Achieving Goals of Care Decisions in Chronic Critical Illness: A Multi-Institutional Qualitative Study

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Critical Care Medicine; Pulmonology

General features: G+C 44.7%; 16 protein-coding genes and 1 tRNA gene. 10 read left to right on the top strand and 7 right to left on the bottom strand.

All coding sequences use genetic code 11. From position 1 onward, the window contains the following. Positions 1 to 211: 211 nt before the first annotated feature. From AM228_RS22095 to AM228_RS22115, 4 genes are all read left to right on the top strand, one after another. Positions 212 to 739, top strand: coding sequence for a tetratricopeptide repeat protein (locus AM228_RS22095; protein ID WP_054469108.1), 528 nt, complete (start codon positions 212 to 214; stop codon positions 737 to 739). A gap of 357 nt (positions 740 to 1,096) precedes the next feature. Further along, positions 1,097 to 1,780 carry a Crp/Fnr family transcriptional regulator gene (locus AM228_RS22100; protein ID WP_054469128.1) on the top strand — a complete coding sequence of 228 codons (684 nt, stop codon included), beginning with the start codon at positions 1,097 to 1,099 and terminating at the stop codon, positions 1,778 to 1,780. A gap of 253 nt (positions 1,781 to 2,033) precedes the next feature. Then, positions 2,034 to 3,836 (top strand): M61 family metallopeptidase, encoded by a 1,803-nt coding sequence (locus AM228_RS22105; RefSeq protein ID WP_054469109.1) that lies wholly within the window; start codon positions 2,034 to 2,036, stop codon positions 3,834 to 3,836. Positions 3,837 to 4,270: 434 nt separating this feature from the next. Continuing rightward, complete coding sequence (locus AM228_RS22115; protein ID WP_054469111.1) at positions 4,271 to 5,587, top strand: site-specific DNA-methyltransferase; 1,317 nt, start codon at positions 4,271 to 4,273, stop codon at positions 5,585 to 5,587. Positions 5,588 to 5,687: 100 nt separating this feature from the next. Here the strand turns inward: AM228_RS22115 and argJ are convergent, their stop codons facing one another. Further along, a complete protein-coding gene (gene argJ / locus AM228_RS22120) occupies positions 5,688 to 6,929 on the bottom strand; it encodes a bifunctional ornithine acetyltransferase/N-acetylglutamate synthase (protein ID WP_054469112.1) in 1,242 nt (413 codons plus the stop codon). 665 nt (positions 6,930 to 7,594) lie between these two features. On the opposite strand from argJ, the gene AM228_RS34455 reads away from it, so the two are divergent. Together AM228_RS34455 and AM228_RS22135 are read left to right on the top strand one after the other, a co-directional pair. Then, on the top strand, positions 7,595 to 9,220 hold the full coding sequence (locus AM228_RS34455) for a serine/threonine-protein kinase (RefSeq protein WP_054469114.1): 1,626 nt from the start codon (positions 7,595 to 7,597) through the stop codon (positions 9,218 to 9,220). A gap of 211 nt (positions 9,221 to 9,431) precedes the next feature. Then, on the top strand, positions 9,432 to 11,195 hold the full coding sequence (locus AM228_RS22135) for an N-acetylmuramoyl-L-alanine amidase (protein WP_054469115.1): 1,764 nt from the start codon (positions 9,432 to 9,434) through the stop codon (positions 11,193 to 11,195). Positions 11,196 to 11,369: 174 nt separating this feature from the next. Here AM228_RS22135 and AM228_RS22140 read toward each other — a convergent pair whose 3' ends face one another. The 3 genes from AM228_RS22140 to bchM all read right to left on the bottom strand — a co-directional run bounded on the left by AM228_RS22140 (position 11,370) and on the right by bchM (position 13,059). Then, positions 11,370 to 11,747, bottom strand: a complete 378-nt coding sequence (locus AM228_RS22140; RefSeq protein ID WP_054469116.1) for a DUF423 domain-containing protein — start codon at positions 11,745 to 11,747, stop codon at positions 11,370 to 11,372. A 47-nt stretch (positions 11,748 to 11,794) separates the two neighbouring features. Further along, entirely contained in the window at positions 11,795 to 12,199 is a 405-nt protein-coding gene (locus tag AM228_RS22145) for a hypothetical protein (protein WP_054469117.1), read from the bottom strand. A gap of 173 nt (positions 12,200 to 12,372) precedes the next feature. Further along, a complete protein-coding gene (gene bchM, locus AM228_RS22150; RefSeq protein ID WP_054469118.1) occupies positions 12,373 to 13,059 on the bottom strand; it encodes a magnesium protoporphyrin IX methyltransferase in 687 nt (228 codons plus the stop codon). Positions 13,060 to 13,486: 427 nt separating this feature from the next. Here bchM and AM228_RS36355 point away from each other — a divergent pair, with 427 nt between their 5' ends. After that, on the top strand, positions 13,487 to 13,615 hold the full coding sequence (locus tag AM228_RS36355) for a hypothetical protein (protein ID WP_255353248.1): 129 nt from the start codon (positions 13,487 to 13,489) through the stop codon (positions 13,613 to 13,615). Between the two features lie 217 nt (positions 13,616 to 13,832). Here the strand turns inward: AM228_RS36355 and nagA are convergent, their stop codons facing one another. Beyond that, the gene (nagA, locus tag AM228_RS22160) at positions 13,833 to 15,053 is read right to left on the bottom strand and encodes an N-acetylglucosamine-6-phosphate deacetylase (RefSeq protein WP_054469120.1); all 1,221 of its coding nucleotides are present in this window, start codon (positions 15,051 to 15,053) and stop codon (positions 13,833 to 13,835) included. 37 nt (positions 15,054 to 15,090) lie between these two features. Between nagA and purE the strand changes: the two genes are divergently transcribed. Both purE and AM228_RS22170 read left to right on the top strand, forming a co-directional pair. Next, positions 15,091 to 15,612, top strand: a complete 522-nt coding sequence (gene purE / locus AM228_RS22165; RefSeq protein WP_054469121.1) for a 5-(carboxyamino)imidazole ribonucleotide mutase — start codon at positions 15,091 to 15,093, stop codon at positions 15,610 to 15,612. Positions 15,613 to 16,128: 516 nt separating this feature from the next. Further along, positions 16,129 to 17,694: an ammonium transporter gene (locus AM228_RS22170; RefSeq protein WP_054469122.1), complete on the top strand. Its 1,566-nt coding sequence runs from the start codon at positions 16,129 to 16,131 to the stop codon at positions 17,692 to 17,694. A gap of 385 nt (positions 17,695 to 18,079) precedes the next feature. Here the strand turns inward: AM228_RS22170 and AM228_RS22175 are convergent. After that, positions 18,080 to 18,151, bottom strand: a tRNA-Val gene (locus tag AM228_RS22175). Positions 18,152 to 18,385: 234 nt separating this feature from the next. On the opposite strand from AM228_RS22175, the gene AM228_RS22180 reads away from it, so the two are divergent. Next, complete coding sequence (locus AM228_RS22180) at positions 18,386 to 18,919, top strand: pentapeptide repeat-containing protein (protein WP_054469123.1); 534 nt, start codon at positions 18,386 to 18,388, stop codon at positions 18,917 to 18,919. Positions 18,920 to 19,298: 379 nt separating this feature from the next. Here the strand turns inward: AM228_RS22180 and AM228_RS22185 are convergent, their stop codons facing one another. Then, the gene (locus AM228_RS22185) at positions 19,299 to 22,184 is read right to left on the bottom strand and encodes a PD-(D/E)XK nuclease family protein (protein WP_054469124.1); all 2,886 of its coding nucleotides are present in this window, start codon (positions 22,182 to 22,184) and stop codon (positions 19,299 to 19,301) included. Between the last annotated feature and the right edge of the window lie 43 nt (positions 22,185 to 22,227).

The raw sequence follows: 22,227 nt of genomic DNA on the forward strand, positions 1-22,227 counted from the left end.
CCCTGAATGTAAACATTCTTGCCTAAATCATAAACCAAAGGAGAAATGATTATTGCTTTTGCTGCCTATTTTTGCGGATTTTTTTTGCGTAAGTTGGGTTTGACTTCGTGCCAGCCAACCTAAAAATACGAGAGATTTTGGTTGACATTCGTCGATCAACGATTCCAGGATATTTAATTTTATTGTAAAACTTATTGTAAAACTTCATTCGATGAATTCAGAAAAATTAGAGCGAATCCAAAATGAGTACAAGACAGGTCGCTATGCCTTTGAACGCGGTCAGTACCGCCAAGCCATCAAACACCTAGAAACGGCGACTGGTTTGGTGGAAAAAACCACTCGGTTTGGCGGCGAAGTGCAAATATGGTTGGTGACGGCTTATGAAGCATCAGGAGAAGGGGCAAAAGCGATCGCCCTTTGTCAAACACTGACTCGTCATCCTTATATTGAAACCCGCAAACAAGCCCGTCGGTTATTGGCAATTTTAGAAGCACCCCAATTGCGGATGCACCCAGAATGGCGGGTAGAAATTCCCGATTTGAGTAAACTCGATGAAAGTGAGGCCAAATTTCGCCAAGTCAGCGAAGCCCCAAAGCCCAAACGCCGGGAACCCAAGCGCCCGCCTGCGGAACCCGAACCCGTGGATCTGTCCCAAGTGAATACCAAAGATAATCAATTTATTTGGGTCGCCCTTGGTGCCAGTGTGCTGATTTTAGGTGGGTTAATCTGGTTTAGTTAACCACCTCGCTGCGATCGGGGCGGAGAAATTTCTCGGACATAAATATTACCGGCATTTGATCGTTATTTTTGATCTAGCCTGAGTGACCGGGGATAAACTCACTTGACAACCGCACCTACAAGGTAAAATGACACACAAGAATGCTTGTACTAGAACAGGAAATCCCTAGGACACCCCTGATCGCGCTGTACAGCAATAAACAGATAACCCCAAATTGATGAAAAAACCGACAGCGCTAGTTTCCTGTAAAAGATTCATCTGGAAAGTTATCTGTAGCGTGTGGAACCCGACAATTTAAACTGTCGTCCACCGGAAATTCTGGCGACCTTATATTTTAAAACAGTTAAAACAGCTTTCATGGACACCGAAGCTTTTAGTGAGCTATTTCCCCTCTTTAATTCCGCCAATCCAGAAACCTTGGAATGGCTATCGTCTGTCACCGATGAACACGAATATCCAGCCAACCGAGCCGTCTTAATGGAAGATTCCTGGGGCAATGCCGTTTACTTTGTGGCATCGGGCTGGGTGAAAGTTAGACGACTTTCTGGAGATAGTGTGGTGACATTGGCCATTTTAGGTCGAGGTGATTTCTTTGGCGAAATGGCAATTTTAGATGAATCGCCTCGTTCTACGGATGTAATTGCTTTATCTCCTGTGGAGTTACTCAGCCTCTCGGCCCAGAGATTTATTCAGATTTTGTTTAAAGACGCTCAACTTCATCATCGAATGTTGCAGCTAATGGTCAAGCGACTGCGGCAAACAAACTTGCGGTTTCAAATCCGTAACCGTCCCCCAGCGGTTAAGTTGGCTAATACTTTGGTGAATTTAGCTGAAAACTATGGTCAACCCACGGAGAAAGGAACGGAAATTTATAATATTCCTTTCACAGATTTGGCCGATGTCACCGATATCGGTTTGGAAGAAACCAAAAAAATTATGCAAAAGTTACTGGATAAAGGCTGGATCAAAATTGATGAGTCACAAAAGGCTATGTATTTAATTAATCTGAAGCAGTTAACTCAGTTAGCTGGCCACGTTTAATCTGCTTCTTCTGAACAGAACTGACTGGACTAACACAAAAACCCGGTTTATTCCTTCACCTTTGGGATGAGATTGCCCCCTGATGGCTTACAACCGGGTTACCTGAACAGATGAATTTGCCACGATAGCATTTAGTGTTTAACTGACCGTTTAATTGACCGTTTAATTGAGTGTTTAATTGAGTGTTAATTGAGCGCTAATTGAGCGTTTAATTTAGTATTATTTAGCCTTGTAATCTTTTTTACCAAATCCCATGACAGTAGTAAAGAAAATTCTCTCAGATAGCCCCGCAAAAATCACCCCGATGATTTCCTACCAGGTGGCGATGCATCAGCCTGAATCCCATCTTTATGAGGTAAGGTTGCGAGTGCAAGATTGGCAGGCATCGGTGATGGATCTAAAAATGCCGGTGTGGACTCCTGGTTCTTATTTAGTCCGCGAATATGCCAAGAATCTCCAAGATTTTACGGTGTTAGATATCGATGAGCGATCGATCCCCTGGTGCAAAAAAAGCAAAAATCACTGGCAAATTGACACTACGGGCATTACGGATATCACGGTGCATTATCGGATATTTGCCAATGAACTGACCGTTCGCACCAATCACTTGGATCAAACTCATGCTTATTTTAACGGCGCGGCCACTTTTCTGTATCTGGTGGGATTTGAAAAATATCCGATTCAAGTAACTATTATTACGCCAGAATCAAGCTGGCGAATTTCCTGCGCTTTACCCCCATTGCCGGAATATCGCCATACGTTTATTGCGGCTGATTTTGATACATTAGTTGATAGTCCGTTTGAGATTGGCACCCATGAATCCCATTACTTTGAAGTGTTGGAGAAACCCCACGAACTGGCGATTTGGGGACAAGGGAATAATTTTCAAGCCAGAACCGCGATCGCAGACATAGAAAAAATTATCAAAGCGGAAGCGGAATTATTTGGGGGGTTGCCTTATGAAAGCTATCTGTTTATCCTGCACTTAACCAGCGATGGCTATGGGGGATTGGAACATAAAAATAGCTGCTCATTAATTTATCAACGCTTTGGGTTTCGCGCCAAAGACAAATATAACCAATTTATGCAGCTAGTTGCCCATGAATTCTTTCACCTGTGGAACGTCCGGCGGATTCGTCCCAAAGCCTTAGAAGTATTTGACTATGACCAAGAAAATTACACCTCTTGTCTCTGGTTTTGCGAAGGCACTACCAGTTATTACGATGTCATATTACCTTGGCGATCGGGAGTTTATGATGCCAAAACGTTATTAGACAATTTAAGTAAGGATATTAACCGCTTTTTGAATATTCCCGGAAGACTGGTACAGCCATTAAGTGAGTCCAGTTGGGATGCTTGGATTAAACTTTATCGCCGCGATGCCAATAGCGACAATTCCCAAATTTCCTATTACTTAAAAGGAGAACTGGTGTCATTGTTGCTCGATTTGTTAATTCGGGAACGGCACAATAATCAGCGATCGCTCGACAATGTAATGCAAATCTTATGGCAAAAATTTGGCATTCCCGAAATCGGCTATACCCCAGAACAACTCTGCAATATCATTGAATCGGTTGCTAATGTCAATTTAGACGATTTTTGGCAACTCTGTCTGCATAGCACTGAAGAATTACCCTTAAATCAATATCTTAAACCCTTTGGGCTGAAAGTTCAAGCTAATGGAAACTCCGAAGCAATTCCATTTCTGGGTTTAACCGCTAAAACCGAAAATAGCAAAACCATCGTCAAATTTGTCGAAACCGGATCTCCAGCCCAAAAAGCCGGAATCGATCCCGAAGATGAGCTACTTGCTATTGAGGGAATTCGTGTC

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BACKGROUND: Clinicians, patients, and families alike perceive a need to improve how goals of care (GOC) decisions occur in chronic critical illness (CCI) but little is currently known about this decision making process. RESEARCH QUESTION: How do intensivists from various health systems facilitate decision-making about GOC for patients with CCI? What are barriers to, and facilitators of, this decision-making process? STUDY DESIGN: AND METHODS: We conducted semi-structured interviews with a purposeful sample of intensivists from the United States and Canada using a 'mental models' approach adapted from decision science. We analyzed transcripts inductively using qualitative description. RESULTS: We interviewed 29 intensivists from six institutions. Participants across all sites described GOC decision-making in CCI as a complex, longitudinal, and iterative process that involved substantial preparatory work, numerous stakeholders, and multiple family meetings. Intensivists required considerable time to collect information on prior events and conversations, and to arrive at a prognostic consensus with other involved clinicians prior to meeting with families. Many intensivists stressed the importance of scheduling multiple family meetings to build trust and relationships prior to explicitly discussing GOC. Physician-identified barriers to GOC decision-making included one week staffing models, limited time and cognitive bandwidth, difficulty eliciting patient values, and interpersonal challenges with care team members or families. Potential facilitators included scheduled family meetings at regular intervals, greater interprofessional involvement in decisions, and consistent messaging from care team members. INTERPRETATION: Intensivists described a complex time and labor-intensive group process to achieve GOC decision-making in CCI. System-level interventions that improve how information is shared between clinicians and decrease logistical and relational barriers to timely and consistent communication are key to improving goals-of-care decision making in chronic critical illness.